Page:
Birds are renowned for their impressive cognitive skills, from solving intricate puzzles to crafting tools.

Recent research has unveiled the underlying reason behind these remarkable abilities: birds possess a higher concentration of neurons in their tiny brains than mammals, including primates.

Published in the Proceedings of the National Academy of Sciences, the groundbreaking study is the first to systematically quantify the number of neurons in the brains of various bird species.

Led by neuroscientist Suzana Herculano-Houzel and her team at Vanderbilt University, the research involved measuring the neuron count in species like the Lesser Spotted-breasted Meadowlark and the emu, known as the Australian ostrich, standing at approximately 1.8 meters tall.

The findings revealed that birds exhibit a greater density of neurons per square inch in their brains than mammals.

This discovery suggests that birds can generate more brainpower per pound of brain tissue than mammals, explaining their extraordinary cognitive prowess. Furthermore, the study demonstrates that evolution has devised a mechanism to construct complex brains in birds.

Scientists have long been fascinated by the cognitive abilities of birds, which include tool-making, food hiding, future planning, mirror self-recognition, problem-solving, and understanding cause and effect.

Remarkably, some birds exhibit a 'theory of mind,' allowing them to infer the thoughts of their fellow avians, a trait observed in very few animal species.

Previously, it was believed that birds' brains were structurally distinct from those of primates. However, this notion has been debunked, as studies have shown that avian brains share striking similarities with mammalian brains.

According to Herculano-Houzel, the outdated perception that birds lack intelligence no longer holds: "We discovered that birds, particularly songbirds and parrots, possess a remarkably high number of neurons in their forebrains, enabling them to perform advanced cognitive functions such as future planning and pattern recognition."

For instance, parrots possess a comparable number of neurons in their brains, equivalent to the size of a pecan, to those found in macaque brains, nearly the size of a lemon.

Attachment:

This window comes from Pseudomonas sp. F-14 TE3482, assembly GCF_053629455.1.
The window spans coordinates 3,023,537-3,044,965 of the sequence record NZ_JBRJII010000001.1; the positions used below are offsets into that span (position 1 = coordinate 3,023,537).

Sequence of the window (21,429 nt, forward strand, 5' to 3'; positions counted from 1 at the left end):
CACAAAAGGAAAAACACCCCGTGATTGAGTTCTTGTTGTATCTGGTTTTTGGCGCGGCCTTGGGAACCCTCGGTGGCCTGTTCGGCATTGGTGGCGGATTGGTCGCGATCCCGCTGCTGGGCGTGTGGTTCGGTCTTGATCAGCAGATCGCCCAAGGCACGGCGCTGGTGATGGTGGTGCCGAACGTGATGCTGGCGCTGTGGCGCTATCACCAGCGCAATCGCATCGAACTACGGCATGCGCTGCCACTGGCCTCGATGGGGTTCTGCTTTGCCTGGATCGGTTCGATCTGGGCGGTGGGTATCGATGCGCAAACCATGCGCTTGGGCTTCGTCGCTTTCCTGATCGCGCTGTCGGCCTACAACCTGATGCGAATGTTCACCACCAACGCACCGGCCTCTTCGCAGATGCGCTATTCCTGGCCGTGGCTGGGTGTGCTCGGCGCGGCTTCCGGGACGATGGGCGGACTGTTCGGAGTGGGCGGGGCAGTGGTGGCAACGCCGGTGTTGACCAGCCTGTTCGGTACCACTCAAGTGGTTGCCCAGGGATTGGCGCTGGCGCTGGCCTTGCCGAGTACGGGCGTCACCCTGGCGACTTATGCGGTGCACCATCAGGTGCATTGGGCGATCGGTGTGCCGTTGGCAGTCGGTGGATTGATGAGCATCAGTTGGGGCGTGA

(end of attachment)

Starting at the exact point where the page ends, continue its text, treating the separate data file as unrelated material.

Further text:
Functional connectivity studies on bird brains have revealed similarities to mammals, including rats, cats, monkeys, and even humans. The dense neuron populations in birds provide them with enhanced cognitive abilities relative to their brain size.

Herculano-Houzel further explains, "Nature employs two key parameters in brain design: brain size and neuron count, as well as the distribution of neurons across different brain regions." This indicates that evolution has devised multiple strategies for constructing powerful brains.

While neuroscientists previously believed that larger brains necessitated more giant neurons to cover greater distances, the study suggests an alternative approach: smaller neurons for local connectivity and a smaller number of giant neurons for long-range connections, maintaining an average neuron size while preserving brain compactness.

The sequence of brain evolution remains uncertain. It is plausible that birds, descendants of dinosaurs, evolved efficient brains to sustain essential flight capabilities. Conversely, it is conceivable that the densely packed avian brain evolved first, followed by mammals developing different brain structures.

Birds possess remarkable cognitive abilities attributable to their densely populated neurons, challenging prior assumptions about brain functionality compared to mammals. This groundbreaking research sheds light on the intricacies of avian intelligence and underscores the diverse mechanisms of brain evolution.